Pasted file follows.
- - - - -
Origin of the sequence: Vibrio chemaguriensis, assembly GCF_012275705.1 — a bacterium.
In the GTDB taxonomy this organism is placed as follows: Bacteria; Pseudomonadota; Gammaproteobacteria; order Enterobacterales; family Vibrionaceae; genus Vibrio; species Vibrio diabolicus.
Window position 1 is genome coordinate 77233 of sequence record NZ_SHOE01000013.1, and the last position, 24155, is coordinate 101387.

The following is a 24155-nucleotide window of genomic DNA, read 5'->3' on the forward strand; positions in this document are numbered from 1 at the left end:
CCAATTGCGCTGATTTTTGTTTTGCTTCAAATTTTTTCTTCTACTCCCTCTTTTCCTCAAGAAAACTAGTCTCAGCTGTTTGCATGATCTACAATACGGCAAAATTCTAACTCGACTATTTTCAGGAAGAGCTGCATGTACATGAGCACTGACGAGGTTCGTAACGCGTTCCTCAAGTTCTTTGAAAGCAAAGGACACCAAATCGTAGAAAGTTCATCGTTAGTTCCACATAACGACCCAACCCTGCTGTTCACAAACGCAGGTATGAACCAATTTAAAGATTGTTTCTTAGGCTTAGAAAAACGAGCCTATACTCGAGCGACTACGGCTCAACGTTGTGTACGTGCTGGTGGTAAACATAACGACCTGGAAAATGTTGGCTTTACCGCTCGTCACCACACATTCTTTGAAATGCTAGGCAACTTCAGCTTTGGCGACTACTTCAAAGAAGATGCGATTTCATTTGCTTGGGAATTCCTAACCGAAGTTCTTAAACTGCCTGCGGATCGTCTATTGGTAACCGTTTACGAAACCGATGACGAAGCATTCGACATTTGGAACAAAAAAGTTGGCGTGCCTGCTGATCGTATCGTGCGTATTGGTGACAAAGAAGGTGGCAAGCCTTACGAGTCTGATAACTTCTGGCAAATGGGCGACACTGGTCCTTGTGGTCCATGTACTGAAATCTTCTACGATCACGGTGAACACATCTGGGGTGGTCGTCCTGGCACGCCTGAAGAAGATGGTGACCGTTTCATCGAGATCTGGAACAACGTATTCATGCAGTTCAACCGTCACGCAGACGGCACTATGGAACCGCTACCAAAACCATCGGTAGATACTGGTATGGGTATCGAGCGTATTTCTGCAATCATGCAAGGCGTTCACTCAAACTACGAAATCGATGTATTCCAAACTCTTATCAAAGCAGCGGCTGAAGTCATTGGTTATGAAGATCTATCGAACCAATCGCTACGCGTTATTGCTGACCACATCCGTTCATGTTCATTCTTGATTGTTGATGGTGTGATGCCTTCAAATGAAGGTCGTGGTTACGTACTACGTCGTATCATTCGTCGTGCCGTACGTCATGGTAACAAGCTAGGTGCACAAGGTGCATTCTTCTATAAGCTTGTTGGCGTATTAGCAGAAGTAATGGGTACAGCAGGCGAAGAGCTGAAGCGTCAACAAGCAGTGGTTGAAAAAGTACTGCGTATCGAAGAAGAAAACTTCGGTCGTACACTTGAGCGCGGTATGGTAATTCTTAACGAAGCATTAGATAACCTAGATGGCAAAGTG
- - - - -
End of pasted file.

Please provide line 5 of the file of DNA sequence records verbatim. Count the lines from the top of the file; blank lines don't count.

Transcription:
CCAATTGCGCTGATTTTTGTTTTGCTTCAAATTTTTTCTTCTACTCCCTCTTTTCCTCAAGAAAACTAGTCTCAGCTGTTTGCATGATCTACAATACGGCAAAATTCTAACTCGACTATTTTCAGGAAGAGCTGCATGTACATGAGCACTGACGAGGTTCGTAACGCGTTCCTCAAGTTCTTTGAAAGCAAAGGACACCAAATCGTAGAAAGTTCATCGTTAGTTCCACATAACGACCCAACCCTGCTGTTCACAAACGCAGGTATGAACCAATTTAAAGATTGTTTCTTAGGCTTAGAAAAACGAGCCTATACTCGAGCGACTACGGCTCAACGTTGTGTACGTGCTGGTGGTAAACATAACGACCTGGAAAATGTTGGCTTTACCGCTCGTCACCACACATTCTTTGAAATGCTAGGCAACTTCAGCTTTGGCGACTACTTCAAAGAAGATGCGATTTCATTTGCTTGGGAATTCCTAACCGAAGTTCTTAAACTGCCTGCGGATCGTCTATTGGTAACCGTTTACGAAACCGATGACGAAGCATTCGACATTTGGAACAAAAAAGTTGGCGTGCCTGCTGATCGTATCGTGCGTATTGGTGACAAAGAAGGTGGCAAGCCTTACGAGTCTGATAACTTCTGGCAAATGGGCGACACTGGTCCTTGTGGTCCATGTACTGAAATCTTCTACGATCACGGTGAACACATCTGGGGTGGTCGTCCTGGCACGCCTGAAGAAGATGGTGACCGTTTCATCGAGATCTGGAACAACGTATTCATGCAGTTCAACCGTCACGCAGACGGCACTATGGAACCGCTACCAAAACCATCGGTAGATACTGGTATGGGTATCGAGCGTATTTCTGCAATCATGCAAGGCGTTCACTCAAACTACGAAATCGATGTATTCCAAACTCTTATCAAAGCAGCGGCTGAAGTCATTGGTTATGAAGATCTATCGAACCAATCGCTACGCGTTATTGCTGACCACATCCGTTCATGTTCATTCTTGATTGTTGATGGTGTGATGCCTTCAAATGAAGGTCGTGGTTACGTACTACGTCGTATCATTCGTCGTGCCGTACGTCATGGTAACAAGCTAGGTGCACAAGGTGCATTCTTCTATAAGCTTGTTGGCGTATTAGCAGAAGTAATGGGTACAGCAGGCGAAGAGCTGAAGCGTCAACAAGCAGTGGTTGAAAAAGTACTGCGTATCGAAGAAGAAAACTTCGGTCGTACACTTGAGCGCGGTATGGTAATTCTTAACGAAGCATTAGATAACCTAGATGGCAAAGTG